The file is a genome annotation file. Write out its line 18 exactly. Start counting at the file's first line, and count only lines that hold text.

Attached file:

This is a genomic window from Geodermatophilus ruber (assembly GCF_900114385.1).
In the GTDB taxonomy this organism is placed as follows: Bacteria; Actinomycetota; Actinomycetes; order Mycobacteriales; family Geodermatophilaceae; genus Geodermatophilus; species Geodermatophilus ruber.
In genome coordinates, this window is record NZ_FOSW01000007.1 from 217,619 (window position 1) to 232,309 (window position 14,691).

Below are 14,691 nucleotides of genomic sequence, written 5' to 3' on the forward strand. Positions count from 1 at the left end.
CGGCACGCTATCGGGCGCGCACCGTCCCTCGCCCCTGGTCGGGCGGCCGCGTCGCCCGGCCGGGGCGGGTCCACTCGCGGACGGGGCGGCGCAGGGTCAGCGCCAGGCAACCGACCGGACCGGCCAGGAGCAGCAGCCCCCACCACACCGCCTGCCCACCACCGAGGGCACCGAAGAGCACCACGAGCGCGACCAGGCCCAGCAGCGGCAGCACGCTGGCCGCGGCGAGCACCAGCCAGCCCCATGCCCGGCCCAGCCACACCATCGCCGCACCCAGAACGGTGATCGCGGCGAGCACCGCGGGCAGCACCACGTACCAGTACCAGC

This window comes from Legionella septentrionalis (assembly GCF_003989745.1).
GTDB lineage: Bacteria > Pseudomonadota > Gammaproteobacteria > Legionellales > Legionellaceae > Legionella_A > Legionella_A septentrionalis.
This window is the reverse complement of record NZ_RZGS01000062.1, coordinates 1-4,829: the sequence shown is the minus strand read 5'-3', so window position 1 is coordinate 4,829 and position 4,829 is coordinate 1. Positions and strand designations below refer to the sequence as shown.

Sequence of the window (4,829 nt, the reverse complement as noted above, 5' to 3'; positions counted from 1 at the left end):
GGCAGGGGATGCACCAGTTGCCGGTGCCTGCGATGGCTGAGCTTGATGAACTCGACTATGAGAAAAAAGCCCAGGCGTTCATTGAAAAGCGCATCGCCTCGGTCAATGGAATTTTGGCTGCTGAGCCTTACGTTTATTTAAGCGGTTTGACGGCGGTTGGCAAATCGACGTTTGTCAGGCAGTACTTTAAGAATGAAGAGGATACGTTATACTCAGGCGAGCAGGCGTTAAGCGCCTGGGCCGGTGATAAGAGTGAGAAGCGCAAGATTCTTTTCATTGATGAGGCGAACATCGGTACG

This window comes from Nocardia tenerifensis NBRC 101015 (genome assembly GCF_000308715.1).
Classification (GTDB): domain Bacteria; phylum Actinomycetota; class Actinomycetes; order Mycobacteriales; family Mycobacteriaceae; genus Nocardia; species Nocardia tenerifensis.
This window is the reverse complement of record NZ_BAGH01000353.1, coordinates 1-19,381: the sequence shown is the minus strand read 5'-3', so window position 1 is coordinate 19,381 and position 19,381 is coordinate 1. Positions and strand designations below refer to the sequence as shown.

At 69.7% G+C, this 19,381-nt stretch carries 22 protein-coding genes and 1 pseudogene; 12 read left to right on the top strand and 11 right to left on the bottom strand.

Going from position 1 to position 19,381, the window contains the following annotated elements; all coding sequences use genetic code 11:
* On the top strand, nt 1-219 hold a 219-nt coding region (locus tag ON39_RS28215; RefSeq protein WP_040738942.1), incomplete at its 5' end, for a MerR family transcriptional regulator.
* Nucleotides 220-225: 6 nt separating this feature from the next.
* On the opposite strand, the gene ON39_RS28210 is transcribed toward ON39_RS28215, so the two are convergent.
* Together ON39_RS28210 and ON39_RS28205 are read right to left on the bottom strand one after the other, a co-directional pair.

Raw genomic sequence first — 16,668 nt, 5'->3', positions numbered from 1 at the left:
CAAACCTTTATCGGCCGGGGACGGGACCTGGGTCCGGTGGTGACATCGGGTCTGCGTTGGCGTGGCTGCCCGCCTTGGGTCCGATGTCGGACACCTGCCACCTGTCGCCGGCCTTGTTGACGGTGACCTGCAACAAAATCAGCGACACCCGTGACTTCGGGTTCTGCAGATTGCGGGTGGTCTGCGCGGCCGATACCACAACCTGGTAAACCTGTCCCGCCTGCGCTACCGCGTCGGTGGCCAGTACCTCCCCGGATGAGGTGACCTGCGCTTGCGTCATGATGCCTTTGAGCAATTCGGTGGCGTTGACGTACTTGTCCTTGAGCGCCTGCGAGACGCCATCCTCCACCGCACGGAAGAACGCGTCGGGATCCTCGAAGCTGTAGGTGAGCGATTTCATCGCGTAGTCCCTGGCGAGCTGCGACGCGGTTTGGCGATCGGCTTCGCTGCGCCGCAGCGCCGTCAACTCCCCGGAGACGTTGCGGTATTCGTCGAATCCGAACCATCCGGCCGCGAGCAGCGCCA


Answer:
* On the opposite strand, the gene ON39_RS28210 is transcribed toward ON39_RS28215, so the two are convergent.